Also agree 100% with you on the silencing thing. I felt so awful by the end of Sunday night that I wished I’d never said anything. After today, I worry that I won’t next time.

    1. It really galls me that we’ve ended up this way. I fight it where I can, but it’s infinitely more exhausting than letting go at the misogynists with both (metaphorical) barrels.

  4. Brilliant. I totally agree; there’s a difference between being sexist (which can be, and often is, completely unintentional) and being “a sexist pigdog” as you put it. All too often when people are accused of being the former, they assume they’re being accused of the latter and subsequently talk about positive things they’ve done as if that completely excuses them for the mistake, rather than just apologising and moving on.There’s definitely a culture of “I’m an ally, so I can say whatever I want”.

  5. I don’t understand ‘the left’ as the side that shuts down discussion but apparently a lot do. It makes me sad 😦

    Divisiveness is kind of what the left is all about imo. It is what differentiates it from the authoritarianism and traditionalism of the right. An acceptance that people come at things from different perspectives, backgrounds and privileges and always will. Using an integral part of your shared beliefs to silence others strikes me as pretty bizarre logic.

  6. well said. agree with you completely.

    on another, very similar note – all male panels at lefty events, or having just one woman but then most the debate happens between men. This really really annoys me. It’s lazy and it’s silencing and it completely represents the idea that women and sexism are afterthoughts to the BIGGER MALE PICTURE!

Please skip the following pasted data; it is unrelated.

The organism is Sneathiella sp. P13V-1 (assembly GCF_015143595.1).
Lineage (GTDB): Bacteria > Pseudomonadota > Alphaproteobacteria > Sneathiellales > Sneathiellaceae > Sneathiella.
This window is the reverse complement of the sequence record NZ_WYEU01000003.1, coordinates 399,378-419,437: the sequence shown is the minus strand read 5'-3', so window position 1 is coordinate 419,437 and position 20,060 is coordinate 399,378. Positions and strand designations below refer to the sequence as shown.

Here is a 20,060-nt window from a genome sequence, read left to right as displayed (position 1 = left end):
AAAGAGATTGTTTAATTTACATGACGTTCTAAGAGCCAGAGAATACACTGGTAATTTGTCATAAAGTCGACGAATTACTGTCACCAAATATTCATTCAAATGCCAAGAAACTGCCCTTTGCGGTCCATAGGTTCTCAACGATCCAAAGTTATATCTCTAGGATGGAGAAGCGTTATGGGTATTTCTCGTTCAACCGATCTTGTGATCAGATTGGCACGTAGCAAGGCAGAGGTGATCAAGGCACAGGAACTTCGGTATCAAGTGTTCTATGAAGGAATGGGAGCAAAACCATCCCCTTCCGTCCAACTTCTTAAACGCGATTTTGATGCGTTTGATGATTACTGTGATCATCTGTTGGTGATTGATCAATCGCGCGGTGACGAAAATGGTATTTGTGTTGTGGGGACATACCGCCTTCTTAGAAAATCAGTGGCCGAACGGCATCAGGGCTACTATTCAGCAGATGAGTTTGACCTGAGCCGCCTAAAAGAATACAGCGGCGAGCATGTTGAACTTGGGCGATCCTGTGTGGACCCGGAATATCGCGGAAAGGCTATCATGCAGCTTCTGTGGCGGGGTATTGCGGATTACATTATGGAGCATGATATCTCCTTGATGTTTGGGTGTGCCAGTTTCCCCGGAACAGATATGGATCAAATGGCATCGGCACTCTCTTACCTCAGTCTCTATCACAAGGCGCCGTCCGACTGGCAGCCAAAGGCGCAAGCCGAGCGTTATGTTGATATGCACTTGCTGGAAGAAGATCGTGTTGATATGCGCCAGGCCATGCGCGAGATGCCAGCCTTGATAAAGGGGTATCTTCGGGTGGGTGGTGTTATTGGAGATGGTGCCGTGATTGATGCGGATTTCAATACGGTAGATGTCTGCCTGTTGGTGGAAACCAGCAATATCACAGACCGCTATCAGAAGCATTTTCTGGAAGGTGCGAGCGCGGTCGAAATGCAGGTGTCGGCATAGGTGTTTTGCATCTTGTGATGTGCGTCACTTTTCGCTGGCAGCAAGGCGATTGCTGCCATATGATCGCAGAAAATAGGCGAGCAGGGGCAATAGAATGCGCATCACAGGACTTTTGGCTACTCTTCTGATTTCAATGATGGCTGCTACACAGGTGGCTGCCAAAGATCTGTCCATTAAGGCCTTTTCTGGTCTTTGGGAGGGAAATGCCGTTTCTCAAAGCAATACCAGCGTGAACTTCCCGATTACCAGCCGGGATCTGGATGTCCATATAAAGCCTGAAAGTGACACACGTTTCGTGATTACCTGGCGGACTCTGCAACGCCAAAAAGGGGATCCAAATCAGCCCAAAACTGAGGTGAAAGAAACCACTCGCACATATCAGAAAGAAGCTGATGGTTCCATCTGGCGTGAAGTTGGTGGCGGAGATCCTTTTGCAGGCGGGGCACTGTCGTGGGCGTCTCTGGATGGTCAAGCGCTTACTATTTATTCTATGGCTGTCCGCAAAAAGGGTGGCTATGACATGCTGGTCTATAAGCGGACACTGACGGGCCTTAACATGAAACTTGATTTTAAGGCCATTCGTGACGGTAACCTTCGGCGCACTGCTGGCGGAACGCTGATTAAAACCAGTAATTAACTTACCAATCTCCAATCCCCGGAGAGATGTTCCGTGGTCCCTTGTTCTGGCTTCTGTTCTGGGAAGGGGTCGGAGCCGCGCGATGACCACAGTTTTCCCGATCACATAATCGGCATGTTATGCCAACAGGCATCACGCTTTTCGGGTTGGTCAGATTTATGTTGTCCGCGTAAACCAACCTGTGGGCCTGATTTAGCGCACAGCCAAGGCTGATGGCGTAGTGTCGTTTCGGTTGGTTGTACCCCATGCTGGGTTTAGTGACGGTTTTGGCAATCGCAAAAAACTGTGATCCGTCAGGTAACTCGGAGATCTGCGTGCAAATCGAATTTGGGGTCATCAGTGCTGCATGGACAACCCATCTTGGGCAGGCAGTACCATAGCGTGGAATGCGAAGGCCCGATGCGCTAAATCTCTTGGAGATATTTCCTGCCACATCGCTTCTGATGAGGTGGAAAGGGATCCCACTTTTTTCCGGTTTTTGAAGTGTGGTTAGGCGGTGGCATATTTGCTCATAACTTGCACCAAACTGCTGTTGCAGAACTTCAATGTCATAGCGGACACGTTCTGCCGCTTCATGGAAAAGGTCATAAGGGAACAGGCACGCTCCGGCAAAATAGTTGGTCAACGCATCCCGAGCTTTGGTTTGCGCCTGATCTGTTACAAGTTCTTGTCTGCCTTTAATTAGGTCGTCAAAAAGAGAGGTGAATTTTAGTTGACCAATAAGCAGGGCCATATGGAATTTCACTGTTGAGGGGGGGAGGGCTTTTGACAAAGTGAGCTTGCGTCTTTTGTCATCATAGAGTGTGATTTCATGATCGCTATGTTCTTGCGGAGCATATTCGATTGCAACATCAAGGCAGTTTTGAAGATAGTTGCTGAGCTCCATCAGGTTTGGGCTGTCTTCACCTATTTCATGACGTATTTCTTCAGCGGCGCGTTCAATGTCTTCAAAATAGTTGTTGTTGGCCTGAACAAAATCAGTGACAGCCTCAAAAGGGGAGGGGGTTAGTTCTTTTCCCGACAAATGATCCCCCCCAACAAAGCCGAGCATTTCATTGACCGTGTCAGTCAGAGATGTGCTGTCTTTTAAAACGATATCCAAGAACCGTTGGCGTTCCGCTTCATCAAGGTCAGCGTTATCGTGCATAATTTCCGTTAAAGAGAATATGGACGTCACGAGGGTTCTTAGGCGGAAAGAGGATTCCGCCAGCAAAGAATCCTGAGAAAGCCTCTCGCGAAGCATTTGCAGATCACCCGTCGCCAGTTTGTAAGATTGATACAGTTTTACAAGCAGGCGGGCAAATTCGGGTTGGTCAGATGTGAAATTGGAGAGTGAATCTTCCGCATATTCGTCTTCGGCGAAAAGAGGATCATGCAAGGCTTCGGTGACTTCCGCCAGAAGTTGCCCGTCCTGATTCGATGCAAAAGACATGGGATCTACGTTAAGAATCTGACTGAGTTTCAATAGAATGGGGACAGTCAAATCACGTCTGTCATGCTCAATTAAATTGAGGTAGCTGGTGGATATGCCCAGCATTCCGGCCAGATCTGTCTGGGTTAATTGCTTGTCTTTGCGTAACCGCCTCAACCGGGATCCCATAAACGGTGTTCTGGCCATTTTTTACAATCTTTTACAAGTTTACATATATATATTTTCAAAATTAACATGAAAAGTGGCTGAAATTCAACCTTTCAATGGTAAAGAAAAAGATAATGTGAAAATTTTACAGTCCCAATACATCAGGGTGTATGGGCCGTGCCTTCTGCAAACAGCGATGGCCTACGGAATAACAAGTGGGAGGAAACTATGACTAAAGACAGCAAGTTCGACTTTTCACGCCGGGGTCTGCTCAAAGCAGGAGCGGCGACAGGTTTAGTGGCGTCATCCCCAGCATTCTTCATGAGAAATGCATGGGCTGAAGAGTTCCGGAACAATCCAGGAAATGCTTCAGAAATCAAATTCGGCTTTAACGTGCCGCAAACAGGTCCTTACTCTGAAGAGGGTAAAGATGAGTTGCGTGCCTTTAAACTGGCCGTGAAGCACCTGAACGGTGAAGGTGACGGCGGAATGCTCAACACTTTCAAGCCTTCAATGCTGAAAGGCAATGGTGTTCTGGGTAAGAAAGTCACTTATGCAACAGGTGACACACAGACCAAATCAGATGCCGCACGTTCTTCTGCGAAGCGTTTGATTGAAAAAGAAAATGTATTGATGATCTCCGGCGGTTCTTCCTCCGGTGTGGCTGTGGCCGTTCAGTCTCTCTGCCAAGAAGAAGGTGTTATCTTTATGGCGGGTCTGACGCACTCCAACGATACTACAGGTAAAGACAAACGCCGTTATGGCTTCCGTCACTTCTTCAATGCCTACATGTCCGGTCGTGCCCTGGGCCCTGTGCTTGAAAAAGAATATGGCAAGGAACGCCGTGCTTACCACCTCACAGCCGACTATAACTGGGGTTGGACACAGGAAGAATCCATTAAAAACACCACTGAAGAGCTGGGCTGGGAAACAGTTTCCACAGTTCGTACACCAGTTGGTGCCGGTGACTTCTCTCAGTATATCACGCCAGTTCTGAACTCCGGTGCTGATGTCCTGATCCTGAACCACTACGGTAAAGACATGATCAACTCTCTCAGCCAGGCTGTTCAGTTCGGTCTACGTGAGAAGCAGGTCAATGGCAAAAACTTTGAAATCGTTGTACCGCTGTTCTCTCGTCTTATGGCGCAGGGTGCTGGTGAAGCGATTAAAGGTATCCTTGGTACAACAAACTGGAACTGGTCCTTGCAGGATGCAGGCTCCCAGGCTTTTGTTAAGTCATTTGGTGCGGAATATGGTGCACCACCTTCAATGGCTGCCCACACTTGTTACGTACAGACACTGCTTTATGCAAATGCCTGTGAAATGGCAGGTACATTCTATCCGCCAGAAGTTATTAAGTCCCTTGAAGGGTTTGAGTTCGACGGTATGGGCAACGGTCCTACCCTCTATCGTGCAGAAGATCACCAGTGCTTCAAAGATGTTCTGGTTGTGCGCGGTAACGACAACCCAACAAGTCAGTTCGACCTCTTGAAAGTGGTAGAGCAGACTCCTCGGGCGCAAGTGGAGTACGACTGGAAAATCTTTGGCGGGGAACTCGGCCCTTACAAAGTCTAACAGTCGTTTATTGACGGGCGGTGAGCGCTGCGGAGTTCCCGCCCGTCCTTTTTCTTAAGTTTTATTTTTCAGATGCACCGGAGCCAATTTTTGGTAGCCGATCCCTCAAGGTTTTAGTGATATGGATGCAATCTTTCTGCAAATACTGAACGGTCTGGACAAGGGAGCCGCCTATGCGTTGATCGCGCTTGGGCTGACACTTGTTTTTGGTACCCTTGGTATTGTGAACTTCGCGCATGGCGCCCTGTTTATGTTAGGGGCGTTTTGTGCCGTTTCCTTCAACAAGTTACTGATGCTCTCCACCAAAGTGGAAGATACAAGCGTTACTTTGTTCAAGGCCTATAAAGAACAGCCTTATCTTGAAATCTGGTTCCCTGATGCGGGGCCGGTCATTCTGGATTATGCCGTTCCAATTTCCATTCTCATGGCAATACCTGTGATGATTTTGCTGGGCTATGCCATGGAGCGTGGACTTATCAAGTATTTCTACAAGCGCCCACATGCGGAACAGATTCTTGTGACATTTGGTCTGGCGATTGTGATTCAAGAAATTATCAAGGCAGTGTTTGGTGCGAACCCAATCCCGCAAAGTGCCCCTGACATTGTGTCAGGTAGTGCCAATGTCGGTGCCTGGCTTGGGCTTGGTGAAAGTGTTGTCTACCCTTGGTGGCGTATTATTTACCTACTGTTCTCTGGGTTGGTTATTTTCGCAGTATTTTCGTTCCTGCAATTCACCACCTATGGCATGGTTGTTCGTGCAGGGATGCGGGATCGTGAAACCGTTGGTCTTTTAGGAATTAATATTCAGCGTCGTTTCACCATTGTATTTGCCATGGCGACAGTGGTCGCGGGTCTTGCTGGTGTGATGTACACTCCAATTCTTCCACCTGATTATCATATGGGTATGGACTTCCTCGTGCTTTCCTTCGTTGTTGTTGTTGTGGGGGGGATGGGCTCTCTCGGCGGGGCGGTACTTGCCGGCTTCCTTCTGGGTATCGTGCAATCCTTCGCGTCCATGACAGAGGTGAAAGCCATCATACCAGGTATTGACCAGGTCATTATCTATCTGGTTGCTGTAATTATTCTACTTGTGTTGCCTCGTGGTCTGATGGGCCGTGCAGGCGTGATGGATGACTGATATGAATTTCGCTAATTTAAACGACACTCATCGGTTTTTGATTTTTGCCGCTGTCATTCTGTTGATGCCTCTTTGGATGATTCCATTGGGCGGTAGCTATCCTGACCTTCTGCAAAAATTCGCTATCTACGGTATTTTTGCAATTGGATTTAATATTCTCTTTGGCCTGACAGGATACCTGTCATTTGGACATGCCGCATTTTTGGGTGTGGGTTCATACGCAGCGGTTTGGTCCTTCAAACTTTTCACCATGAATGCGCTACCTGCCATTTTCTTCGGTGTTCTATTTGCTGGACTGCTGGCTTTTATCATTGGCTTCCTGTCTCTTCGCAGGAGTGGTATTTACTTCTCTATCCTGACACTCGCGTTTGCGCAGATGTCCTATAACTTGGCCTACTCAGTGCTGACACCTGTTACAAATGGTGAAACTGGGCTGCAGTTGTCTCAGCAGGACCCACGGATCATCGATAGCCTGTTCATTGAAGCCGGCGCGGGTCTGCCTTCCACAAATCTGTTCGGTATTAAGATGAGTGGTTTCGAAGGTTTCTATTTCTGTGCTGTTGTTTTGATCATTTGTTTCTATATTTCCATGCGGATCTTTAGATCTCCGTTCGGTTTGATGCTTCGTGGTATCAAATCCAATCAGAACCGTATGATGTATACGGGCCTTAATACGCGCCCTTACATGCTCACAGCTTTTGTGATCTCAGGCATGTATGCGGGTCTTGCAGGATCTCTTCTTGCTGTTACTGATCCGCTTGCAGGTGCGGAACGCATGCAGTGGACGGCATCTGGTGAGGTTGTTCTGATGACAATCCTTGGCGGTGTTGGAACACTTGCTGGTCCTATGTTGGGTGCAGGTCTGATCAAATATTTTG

solidarity to you xx

  7. Reblogged this on Emergent Behaviour and commented:
    This. Totally. And yeah, I know how easy it is as a guy to react badly to being called out on sexism (or racism for that matter) – I’ve done it myself, but I hope to say I learned from the experience.

  8. There were also a lot of people – I saw men and women – who disagreed with you (and agreed with Owen) on Twitter simply because they thought you were wrong.

    Who think that Owen Jones’ recent article wasn’t defending or supporting a rape apologist, and that it’s possible to say “this man (Galloway) has said some repulsive things” and still learn something from the fact that he is popular and able to connect with the electorate.

    The article did (rightly) condemn Galloway’s rape remarks. Many readers did not regard the condemnation as a throwaway line.

    I appreciate that this may not have been strong enough for your liking, but to suggest that those who don’t agree that it ‘glossed over’ the remarks are being sexist?

    That they would agree if they weren’t so privileged?

    Isn’t this just another way we’ve found to dismiss the views of other people wholesale?

    1. I can’t speak for Stavvers, obviously, but I personally find the idea of saying we can learn anything from Galloway deeply unpleasant. If the article had been phrased as ‘how does this man, with his disgusting remarks, seem to get so much support’ rather than ‘what we can learn’ I might not have objected so much. But to include ‘rape apologism’ in a list of criticisms with ‘was on Big Brother’ certainly isn’t strong enough for my liking.